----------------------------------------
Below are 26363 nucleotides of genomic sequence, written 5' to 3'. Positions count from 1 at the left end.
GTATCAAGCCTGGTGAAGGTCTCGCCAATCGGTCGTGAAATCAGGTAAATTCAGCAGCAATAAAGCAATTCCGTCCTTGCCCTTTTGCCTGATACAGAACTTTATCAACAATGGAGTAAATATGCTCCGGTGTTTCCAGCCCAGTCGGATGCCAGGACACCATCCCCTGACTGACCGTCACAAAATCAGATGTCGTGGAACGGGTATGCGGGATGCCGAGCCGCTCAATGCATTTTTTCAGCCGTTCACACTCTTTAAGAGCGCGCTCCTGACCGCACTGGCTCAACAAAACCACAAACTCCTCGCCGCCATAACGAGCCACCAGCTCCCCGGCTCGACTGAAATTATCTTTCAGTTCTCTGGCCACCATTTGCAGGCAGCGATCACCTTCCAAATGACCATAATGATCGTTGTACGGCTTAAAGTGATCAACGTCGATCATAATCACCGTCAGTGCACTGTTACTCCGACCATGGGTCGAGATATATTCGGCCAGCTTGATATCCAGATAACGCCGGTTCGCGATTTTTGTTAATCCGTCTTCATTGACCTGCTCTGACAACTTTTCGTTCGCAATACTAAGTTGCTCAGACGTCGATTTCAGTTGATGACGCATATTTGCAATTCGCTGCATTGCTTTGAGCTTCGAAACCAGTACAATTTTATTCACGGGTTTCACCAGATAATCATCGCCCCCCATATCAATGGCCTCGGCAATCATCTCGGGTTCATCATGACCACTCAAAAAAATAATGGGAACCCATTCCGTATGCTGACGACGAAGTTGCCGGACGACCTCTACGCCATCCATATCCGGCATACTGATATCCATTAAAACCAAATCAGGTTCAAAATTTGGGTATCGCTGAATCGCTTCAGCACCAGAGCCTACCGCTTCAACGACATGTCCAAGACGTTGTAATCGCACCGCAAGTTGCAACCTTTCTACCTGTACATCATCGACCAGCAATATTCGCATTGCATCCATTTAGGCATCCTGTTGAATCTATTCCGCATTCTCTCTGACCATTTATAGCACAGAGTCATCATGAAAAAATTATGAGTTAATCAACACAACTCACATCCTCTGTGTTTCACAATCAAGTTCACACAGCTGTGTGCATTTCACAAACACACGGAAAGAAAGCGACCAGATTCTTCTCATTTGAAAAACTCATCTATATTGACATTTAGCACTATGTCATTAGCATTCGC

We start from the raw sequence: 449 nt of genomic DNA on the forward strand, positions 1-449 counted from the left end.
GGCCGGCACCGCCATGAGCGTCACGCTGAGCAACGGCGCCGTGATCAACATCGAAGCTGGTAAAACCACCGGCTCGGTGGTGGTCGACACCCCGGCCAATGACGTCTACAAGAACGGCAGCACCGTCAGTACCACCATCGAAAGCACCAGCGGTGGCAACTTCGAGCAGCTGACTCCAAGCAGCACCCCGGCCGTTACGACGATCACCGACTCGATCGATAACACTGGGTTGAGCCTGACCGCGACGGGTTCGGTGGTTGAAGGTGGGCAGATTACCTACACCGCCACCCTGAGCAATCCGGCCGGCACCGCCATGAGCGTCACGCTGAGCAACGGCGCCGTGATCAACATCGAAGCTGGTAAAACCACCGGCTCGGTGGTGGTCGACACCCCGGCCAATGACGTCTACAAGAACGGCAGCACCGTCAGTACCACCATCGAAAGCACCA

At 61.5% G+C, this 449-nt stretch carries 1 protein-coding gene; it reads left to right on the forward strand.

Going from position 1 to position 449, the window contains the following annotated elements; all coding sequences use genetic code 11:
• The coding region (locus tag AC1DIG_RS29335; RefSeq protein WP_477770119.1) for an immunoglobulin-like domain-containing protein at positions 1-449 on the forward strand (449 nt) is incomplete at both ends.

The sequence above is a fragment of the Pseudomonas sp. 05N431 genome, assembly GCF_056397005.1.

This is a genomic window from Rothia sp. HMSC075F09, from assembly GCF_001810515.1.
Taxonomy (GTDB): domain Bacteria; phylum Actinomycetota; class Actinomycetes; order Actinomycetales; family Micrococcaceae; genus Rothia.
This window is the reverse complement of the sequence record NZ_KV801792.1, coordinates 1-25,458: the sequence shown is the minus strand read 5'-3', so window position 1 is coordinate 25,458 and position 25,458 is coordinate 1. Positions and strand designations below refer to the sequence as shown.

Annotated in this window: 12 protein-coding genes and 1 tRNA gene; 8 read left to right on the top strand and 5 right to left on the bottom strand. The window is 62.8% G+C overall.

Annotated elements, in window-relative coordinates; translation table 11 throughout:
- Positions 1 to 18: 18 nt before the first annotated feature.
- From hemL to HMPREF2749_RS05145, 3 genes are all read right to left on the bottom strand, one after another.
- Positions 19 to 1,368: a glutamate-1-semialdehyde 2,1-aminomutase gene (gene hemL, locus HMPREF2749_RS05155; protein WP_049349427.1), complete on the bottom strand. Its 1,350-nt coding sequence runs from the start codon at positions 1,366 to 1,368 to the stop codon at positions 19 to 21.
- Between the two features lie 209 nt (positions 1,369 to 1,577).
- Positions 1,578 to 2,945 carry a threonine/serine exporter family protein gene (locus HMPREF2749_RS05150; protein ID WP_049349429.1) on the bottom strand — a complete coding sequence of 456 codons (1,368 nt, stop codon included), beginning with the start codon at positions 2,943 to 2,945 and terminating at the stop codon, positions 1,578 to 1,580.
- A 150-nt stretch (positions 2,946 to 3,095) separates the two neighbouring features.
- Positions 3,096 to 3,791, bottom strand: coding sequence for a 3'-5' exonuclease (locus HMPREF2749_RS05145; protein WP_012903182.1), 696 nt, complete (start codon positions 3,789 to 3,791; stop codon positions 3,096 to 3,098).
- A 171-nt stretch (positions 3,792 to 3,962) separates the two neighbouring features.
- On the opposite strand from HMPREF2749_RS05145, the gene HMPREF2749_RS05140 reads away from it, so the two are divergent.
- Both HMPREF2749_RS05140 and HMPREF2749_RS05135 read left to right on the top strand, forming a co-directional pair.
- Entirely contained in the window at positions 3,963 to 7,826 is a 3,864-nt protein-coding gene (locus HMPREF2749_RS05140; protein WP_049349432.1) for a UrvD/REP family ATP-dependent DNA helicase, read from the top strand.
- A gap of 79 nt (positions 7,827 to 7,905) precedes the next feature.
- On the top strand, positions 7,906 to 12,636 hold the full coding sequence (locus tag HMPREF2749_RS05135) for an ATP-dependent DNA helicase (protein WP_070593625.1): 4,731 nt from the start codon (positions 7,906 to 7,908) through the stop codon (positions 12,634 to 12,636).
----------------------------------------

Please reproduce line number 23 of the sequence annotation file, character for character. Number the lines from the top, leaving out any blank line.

- Both HMPREF2749_RS05140 and HMPREF2749_RS05135 read left to right on the top strand, forming a co-directional pair.